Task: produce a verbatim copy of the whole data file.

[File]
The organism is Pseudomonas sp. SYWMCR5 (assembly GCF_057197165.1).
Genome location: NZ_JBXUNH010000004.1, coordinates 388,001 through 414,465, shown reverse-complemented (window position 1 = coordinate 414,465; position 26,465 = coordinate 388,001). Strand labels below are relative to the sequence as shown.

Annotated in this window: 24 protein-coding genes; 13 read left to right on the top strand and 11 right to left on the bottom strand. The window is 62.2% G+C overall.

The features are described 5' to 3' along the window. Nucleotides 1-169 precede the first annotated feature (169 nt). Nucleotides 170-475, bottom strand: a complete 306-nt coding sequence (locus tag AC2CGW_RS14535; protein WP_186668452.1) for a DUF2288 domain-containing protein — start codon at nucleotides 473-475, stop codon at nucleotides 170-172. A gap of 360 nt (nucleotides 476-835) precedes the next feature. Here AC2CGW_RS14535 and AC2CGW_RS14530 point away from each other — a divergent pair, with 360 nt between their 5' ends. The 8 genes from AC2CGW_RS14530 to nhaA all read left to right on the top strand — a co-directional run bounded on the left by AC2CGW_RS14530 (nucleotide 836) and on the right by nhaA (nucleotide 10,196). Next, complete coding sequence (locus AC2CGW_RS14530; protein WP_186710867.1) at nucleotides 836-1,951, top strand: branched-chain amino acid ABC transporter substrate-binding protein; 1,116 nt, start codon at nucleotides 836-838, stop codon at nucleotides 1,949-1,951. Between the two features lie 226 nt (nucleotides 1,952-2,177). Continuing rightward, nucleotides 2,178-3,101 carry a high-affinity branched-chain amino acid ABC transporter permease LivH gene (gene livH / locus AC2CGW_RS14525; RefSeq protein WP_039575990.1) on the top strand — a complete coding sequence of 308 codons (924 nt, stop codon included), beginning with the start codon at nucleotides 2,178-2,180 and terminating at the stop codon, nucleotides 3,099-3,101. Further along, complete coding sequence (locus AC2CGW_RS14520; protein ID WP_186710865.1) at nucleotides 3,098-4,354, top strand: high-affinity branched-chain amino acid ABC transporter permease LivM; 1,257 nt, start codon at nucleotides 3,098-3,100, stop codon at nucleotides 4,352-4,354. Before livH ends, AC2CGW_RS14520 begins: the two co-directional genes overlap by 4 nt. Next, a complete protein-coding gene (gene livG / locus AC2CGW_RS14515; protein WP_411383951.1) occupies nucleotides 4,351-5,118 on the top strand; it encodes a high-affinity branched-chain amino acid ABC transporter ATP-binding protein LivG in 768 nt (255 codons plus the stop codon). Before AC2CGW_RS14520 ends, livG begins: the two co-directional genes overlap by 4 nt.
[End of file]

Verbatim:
The organism is Pseudomonas sp. SYWMCR5 (assembly GCF_057197165.1).
Genome location: NZ_JBXUNH010000004.1, coordinates 388,001 through 414,465, shown reverse-complemented (window position 1 = coordinate 414,465; position 26,465 = coordinate 388,001). Strand labels below are relative to the sequence as shown.

Annotated in this window: 24 protein-coding genes; 13 read left to right on the top strand and 11 right to left on the bottom strand. The window is 62.2% G+C overall.

The features are described 5' to 3' along the window. Nucleotides 1-169 precede the first annotated feature (169 nt). Nucleotides 170-475, bottom strand: a complete 306-nt coding sequence (locus tag AC2CGW_RS14535; protein WP_186668452.1) for a DUF2288 domain-containing protein — start codon at nucleotides 473-475, stop codon at nucleotides 170-172. A gap of 360 nt (nucleotides 476-835) precedes the next feature. Here AC2CGW_RS14535 and AC2CGW_RS14530 point away from each other — a divergent pair, with 360 nt between their 5' ends. The 8 genes from AC2CGW_RS14530 to nhaA all read left to right on the top strand — a co-directional run bounded on the left by AC2CGW_RS14530 (nucleotide 836) and on the right by nhaA (nucleotide 10,196). Next, complete coding sequence (locus AC2CGW_RS14530; protein WP_186710867.1) at nucleotides 836-1,951, top strand: branched-chain amino acid ABC transporter substrate-binding protein; 1,116 nt, start codon at nucleotides 836-838, stop codon at nucleotides 1,949-1,951. Between the two features lie 226 nt (nucleotides 1,952-2,177). Continuing rightward, nucleotides 2,178-3,101 carry a high-affinity branched-chain amino acid ABC transporter permease LivH gene (gene livH / locus AC2CGW_RS14525; RefSeq protein WP_039575990.1) on the top strand — a complete coding sequence of 308 codons (924 nt, stop codon included), beginning with the start codon at nucleotides 2,178-2,180 and terminating at the stop codon, nucleotides 3,099-3,101. Further along, complete coding sequence (locus AC2CGW_RS14520; protein ID WP_186710865.1) at nucleotides 3,098-4,354, top strand: high-affinity branched-chain amino acid ABC transporter permease LivM; 1,257 nt, start codon at nucleotides 3,098-3,100, stop codon at nucleotides 4,352-4,354. Before livH ends, AC2CGW_RS14520 begins: the two co-directional genes overlap by 4 nt. Next, a complete protein-coding gene (gene livG / locus AC2CGW_RS14515; protein WP_411383951.1) occupies nucleotides 4,351-5,118 on the top strand; it encodes a high-affinity branched-chain amino acid ABC transporter ATP-binding protein LivG in 768 nt (255 codons plus the stop codon). Before AC2CGW_RS14520 ends, livG begins: the two co-directional genes overlap by 4 nt.